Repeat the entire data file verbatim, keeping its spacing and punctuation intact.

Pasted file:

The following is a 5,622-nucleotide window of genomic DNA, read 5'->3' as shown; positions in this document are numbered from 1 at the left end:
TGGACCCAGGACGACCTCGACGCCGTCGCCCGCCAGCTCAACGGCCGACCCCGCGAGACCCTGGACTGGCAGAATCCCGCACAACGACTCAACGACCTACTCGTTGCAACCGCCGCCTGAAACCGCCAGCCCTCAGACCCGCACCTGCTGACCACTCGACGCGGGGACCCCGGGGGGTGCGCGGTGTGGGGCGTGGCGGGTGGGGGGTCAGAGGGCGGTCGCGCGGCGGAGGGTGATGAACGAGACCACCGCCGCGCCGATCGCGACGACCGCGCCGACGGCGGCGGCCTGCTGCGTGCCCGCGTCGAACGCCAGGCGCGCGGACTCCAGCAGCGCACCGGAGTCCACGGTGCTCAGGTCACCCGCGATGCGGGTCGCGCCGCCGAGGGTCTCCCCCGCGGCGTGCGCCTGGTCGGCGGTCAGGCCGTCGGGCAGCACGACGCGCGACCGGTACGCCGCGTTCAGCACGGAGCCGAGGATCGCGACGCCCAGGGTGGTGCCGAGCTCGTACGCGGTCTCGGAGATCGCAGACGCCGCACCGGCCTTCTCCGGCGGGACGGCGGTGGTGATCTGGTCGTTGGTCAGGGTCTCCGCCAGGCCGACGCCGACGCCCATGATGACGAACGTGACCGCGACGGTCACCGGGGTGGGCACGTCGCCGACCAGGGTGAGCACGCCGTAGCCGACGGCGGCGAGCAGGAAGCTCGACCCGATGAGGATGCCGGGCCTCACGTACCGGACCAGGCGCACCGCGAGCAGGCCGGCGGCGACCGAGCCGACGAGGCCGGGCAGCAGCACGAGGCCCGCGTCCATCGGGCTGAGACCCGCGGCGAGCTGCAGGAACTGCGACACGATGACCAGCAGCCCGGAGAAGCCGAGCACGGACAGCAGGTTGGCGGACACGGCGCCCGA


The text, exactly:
The following is a 5,622-nucleotide window of genomic DNA, read 5'->3' as shown; positions in this document are numbered from 1 at the left end:
TGGACCCAGGACGACCTCGACGCCGTCGCCCGCCAGCTCAACGGCCGACCCCGCGAGACCCTGGACTGGCAGAATCCCGCACAACGACTCAACGACCTACTCGTTGCAACCGCCGCCTGAAACCGCCAGCCCTCAGACCCGCACCTGCTGACCACTCGACGCGGGGACCCCGGGGGGTGCGCGGTGTGGGGCGTGGCGGGTGGGGGGTCAGAGGGCGGTCGCGCGGCGGAGGGTGATGAACGAGACCACCGCCGCGCCGATCGCGACGACCGCGCCGACGGCGGCGGCCTGCTGCGTGCCCGCGTCGAACGCCAGGCGCGCGGACTCCAGCAGCGCACCGGAGTCCACGGTGCTCAGGTCACCCGCGATGCGGGTCGCGCCGCCGAGGGTCTCCCCCGCGGCGTGCGCCTGGTCGGCGGTCAGGCCGTCGGGCAGCACGACGCGCGACCGGTACGCCGCGTTCAGCACGGAGCCGAGGATCGCGACGCCCAGGGTGGTGCCGAGCTCGTACGCGGTCTCGGAGATCGCAGACGCCGCACCGGCCTTCTCCGGCGGGACGGCGGTGGTGATCTGGTCGTTGGTCAGGGTCTCCGCCAGGCCGACGCCGACGCCCATGATGACGAACGTGACCGCGACGGTCACCGGGGTGGGCACGTCGCCGACCAGGGTGAGCACGCCGTAGCCGACGGCGGCGAGCAGGAAGCTCGACCCGATGAGGATGCCGGGCCTCACGTACCGGACCAGGCGCACCGCGAGCAGGCCGGCGGCGACCGAGCCGACGAGGCCGGGCAGCAGCACGAGGCCCGCGTCCATCGGGCTGAGACCCGCGGCGAGCTGCAGGAACTGCGACACGATGACCAGCAGCCCGGAGAAGCCGAGCACGGACAGCAGGTTGGCGGACACGGCGCCCGA